Wednesday 17th June was a big day for press releases from tennis’ organizing bodies. The ATP, WTA, and ITF all released provisional tournament calendars and plans. It’s good news for tennis fans.
The ATP Tour returns on Friday 14th August with the Citi Open in Washington D.C. The US Open concludes play in North America (see below for a more detailed story), before the tour moves to Europe for a short clay season which leads up to the 2020 French Open.
The WTA has planned further ahead than the ATP, scheduling tournaments beyond the French Open all the way to the Guangzhou Open which starts on Monday 23rd November. The WTA kicks off again on Monday 3rd August at the Palermo Ladies Open.
ITF World Tennis Tour
The ITF World Tennis Tour is slated to return, too. This tour is essential for aspiring professionals who’re making their way up the rankings. The ITF is finalizing a provisional calendar, with events beginning on Monday 3rd August and ending on Sunday 27th September.
The US Open is a go (along with the Western & Southern Open). But who will show up?
So the 2020 US Open is going ahead. But you might be curious about how everything will actually work on the ground. On Wednesday 17th June, Sports Illustrated journalist Jon Wertheim published the protocol letter which was presumably sent to all eligible players and stakeholders.
It highlights that the Western & Southern Open, otherwise known as the Cincinnati Masters, will be held at the USTA Billie Jean King National Tennis Center right before the 2020 US Open. The move is probably for logistical purposes so that international players are able to compete at two tournaments by only having to travel to one location.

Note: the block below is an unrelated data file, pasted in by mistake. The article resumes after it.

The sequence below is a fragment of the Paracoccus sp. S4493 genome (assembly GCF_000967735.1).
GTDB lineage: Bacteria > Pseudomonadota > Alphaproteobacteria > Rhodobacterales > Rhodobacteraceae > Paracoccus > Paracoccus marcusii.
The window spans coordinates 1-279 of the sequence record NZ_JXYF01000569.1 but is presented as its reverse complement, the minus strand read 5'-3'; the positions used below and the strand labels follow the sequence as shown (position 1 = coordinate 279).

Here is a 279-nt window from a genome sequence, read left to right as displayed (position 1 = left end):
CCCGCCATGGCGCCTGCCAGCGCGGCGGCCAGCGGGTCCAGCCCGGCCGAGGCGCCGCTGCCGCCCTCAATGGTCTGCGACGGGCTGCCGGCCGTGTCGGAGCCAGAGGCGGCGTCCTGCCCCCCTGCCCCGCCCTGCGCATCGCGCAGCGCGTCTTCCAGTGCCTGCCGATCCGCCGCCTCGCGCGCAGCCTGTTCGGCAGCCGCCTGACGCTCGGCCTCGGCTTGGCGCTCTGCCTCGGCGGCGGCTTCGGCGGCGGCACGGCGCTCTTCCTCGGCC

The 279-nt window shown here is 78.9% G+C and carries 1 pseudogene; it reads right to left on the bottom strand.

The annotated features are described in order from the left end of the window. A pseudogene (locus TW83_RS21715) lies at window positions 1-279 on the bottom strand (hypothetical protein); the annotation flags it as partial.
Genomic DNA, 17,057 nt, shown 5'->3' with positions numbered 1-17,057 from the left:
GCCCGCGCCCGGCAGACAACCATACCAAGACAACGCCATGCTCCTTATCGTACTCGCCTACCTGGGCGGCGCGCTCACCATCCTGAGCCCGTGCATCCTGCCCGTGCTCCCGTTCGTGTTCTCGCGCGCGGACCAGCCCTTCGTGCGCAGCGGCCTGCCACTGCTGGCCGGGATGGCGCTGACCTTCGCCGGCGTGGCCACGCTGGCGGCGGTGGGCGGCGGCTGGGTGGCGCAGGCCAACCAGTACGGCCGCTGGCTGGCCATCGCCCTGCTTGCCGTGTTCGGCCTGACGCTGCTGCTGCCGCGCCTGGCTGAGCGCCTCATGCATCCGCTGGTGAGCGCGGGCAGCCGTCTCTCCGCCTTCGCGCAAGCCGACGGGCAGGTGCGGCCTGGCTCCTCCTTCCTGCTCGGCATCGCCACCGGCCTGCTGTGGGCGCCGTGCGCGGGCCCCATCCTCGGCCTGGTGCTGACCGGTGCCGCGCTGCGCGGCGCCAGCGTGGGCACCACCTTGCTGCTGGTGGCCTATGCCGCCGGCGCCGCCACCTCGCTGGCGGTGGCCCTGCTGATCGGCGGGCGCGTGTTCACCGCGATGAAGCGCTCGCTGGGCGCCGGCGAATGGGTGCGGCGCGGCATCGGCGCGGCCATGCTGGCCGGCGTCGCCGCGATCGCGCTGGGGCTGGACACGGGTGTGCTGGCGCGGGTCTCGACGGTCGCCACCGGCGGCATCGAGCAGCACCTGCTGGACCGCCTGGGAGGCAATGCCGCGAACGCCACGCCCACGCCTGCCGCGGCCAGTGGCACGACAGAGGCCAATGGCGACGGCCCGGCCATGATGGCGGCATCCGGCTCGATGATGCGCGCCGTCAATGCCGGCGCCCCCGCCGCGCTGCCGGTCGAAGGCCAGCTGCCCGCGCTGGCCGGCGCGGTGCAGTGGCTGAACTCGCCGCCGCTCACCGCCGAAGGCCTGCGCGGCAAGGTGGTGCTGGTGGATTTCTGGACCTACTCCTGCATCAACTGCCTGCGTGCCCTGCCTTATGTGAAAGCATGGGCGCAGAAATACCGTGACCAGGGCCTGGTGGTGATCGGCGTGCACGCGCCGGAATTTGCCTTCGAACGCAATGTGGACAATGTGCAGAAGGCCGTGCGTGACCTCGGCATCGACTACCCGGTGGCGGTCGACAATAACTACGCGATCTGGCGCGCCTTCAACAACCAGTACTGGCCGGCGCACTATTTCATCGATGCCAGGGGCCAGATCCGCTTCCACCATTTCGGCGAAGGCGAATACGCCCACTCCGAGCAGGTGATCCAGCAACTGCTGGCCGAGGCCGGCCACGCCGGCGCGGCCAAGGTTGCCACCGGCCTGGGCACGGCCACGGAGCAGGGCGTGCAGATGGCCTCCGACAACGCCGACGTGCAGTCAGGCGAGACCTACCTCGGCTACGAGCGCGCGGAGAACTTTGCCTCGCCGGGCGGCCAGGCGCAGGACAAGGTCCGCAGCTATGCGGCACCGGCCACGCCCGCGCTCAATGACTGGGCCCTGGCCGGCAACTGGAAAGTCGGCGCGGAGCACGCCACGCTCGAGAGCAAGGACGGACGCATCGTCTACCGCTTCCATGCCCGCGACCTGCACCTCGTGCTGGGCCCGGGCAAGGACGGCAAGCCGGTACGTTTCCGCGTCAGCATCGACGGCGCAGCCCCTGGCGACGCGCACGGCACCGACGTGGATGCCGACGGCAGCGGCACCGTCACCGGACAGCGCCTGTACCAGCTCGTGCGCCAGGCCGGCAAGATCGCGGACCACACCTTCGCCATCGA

Dates for events
- Western & Southern Open: Saturday 22nd August to Friday 28th August
- Western & Southern Open Qualifying: Thursday 20th August to Friday 21st August
- US Open: Monday 31st August to Sunday 13th September
One person no more
In last week’s issue, we also covered Novak Djokovic’s objection to the idea of being allowed only one member in his entourage. Well apparently Djokovic doesn’t have to worry about that anymore. The protocol letter states:
As planned today per local government approval, you will be permitted two hotel rooms. Each hotel room can have a maximum of two guests per room. As it stands today, we are exploring social distancing protocols on-site to determine numbers and locations.
That means players could bring up to three members in their entourages as opposed to the earlier suggestion of just one. However, the second room is not covered by the USTA and will be the responsibility of the player.
These are quite big changes. And they’re expected. The USTA has probably had to jump through many hoops to ensure that the Open goes ahead. But some of tennis’ top names—such as Ash Barty, Rafael Nadal, and Novak Djokovic— have been uncertain that they’ll show up to compete. Now that the protocols have been laid out, will they still feel the same?
These plans for a coronavirus-affected US Open could be a boon to lesser ranked players. We can be sure that not everyone who qualifies for a maindraw birth will be willing and able to make the trip to New York City. On the men’s side, could this be a year that someone outside of the Big 3 lifts a Grand Slam trophy?
Could the women’s side see a newcomer in the same way we witnessed Sofia Kenin lift the trophy in Melbourne? Serena Williams might have some issues with that idea—the American reportedly “cannot wait” to play in Flushing Meadows this year. In a press conference on Wednesday 17th June, Williams said: “I feel like the USTA is going to do a really good job of ensuring everything is amazing and everyone is safe.”